Hard to believe we’ve reached the last year of middle school! Even though we’ve incorporated some high school level work last year, this year seems like a huge milestone.
We’re also starting the school year in a bit of flux. I’ve been the primary caregiver for my grandparents for the past three and a half years. Since both of them have now passed away, it’s time for me to get back in the the working world. That means restarting my small business consultancy – now in a city I’ve been living in for almost four years but where I don’t have many business contacts. We also need to find an affordable, safe place to live and move in the next few weeks. Anybody surprised that I’m a little behind on planning for the school year?
I’ve been researching open-source and online curriculum for a while. Not being tied to one curriculum works well for us and having everything online is especially helpful this year since I have no desire to move a year’s worth of books almost as soon as we get them. Fortunately, I have a student who is very much a self-starter when it comes to getting his school work done. Our homeschool planner does double-duty, outlining the “plan” for each week and recording anything extra that gets done.
My 8th plan isn’t fancy, but it should get us started and on track through the move at least. We can always add to or adjust as we go. Here’s the resources I’ve pulled together for our year so far… (more…)
For us, especially in the pre-school and elementary ages, homeschooling looked a lot like kids just go everywhere mom goes. These little sponges pick up so much, incorporating lessons and practice into everyday tasks. We even created a catchphrase, singing “Everyday Math!”, any time we had to figure some real life math problem.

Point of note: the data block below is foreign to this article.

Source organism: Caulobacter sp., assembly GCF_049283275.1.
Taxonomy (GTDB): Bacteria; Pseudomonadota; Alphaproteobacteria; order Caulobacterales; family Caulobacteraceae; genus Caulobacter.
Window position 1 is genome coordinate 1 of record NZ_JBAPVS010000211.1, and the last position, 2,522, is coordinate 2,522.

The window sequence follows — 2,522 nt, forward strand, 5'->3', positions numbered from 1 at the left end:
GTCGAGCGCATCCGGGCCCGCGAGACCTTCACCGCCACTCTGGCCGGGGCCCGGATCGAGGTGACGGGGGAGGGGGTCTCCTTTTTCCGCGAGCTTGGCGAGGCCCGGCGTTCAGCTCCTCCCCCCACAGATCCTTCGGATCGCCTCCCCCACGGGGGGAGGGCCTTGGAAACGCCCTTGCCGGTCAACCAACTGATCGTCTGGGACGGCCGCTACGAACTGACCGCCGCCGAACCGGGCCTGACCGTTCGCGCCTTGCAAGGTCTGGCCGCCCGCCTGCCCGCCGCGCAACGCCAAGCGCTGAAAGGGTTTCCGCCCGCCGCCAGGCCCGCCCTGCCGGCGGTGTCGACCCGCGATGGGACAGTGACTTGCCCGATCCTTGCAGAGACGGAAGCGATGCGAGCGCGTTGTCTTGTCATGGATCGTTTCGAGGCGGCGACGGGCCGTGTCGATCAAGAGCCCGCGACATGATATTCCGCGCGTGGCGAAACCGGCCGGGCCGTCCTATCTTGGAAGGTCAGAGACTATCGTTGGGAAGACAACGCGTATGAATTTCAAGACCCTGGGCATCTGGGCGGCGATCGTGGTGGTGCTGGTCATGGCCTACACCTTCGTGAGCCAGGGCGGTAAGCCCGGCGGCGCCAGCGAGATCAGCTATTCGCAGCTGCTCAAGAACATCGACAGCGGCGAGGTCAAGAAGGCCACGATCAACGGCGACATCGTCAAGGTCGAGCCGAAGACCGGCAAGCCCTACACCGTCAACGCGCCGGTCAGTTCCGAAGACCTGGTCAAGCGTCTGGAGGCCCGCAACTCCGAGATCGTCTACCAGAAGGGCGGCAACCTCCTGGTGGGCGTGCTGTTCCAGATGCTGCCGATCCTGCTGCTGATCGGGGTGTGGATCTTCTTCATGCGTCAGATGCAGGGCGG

Bringing kids along everywhere has some challenges though. The number one difficulty for us – waiting. Whether standing in line or long rides in the car, bored kids quickly turn into grumpy kids. Our solution was playing games whenever the need arose. Looking back, quite a few of our silly games laid important foundations in math, language and thinking ability.
#1 – The Alliteration Game
Take turns adding words to a sentence, each beginning with the same letter or sound. Sentences don’t have to be true but should be grammatically correct. Words can be added at any point in the sentence. Small words (articles, prepositions) don’t have to be alliterative. Example:
Grumpy gorillas grab
Grumpy gorillas grab grapes
Grumpy gorillas grab grimy grapes
Grumpy gorillas grab gross, grimy grapes
Grumpy gorillas grab gross, grimy grapes
Grumpy gorillas in Granada grab gross, grimy grapes
Grumpy gorillas in Granada greedily grab gross, grimy grapes …
Keep going until you’re out of words to add. (Our record is 35 words!) If kids get stuck, prompt with questions. What adjective could you use to describe the gorillas? How did they grab them? Is there an adverb for that? For younger kids its great for building phonemic awareness. Older kids get to practice and learn new vocabulary and reinforce parts of speech.
#2 – Higher or Lower
The classic number guessing game. One player chooses a number and the other(s) close in, being told higher or lower after each guess. Easily adapts for younger kids (1-10) or older (1-1,000,000). Develops number sense, reasoning ability and mental math calculations.